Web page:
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|A CurtainUp Review
Medea In Jerusalem
By Jenny Sandman
Intercut with radio news briefs about the Israeli-Palestinian conflict, Medea in Jerusalem wants to be a stark and sobering portrayal of the ancient conflict as seen through the lens of another ancient story. It's an admirable goal, but this particular incarnation doesn't work.
Roger Kirby's play is not so much stark and sobering as it is simply stiff. The conflict is only referenced in passing. The tension between the actors is missing With the actors rarely touching and delivering their speeches facing front and with little movement, there's little evidence of the tension between them . It's true that the Greeks were nothing if not formulaic, but director Steven Little's direction emulates this style at the expence of pace -- which is considerably slower than it should be.
Things do loosen up, especially in the confrontations between Medea and Jason. The sharp-featured Rebecca Wisocky's convey's Medea's rage and the chemistry between her and Sean Haberle's Jason finally spark. Haberle would be sexy if he didn't project a constant air of annoyance. Still he and Wisocky have strenths that balance out the rest of the cast's overactinge.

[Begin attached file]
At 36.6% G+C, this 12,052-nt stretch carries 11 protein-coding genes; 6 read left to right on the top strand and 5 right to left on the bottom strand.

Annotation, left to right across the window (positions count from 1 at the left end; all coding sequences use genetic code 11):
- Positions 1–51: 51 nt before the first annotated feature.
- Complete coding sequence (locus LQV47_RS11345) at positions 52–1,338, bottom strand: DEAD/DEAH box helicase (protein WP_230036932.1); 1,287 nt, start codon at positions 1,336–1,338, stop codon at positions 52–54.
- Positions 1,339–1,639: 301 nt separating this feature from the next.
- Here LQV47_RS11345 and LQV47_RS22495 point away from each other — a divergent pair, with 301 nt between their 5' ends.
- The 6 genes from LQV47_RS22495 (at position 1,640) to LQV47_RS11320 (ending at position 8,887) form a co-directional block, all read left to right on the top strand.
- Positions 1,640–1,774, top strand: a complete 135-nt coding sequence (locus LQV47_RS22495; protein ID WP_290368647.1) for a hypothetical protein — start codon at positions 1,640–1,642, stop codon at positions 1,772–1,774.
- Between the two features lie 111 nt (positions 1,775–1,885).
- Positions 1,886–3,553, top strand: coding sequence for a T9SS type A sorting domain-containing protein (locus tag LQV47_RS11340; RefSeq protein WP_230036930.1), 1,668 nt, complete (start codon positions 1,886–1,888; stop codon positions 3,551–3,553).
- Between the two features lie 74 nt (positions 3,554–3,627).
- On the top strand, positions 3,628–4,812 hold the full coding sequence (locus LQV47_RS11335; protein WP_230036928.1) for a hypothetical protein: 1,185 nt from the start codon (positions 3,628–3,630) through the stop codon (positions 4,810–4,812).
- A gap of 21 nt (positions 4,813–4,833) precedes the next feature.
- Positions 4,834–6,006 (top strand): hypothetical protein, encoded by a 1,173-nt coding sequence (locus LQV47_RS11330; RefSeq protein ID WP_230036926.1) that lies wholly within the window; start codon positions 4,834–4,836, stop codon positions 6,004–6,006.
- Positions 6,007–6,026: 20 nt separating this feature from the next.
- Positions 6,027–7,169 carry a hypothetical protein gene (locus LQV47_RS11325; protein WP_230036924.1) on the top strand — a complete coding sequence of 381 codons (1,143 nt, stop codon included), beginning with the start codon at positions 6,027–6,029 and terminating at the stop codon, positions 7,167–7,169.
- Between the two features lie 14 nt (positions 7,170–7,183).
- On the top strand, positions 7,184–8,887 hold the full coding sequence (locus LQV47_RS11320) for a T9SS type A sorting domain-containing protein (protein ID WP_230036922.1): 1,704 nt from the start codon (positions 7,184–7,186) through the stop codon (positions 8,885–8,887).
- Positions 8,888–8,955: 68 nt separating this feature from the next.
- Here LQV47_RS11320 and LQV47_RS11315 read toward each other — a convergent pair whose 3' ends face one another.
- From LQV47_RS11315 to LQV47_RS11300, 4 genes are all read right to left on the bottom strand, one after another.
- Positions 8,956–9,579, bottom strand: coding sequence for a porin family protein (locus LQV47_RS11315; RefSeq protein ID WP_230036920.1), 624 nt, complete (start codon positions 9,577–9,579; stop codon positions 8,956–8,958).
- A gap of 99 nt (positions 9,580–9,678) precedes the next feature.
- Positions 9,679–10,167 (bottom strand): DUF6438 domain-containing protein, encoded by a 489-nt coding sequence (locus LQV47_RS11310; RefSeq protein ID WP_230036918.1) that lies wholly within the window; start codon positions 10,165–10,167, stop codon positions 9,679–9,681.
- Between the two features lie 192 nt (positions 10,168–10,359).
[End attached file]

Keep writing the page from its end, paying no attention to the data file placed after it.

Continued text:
This is not the first attempt to modernize this ancient myth. It sounded promising enough and the slow pace, overly earnest cast and the bland, monochromatic set and costumes, have not completely oblitereated Medea in Jerusalem's potential. While the production style and concept are terminally laborious, Wisocky and Haberle make a good team, and it's worth the ticket price and your time to see them in action.
Editor's Note: Readers might want to check out another modernized Medea that was imported to BAM from Great Britain, and moved on to Broadway -- The Review.
Retold by Tina Packer of Shakespeare & Co.
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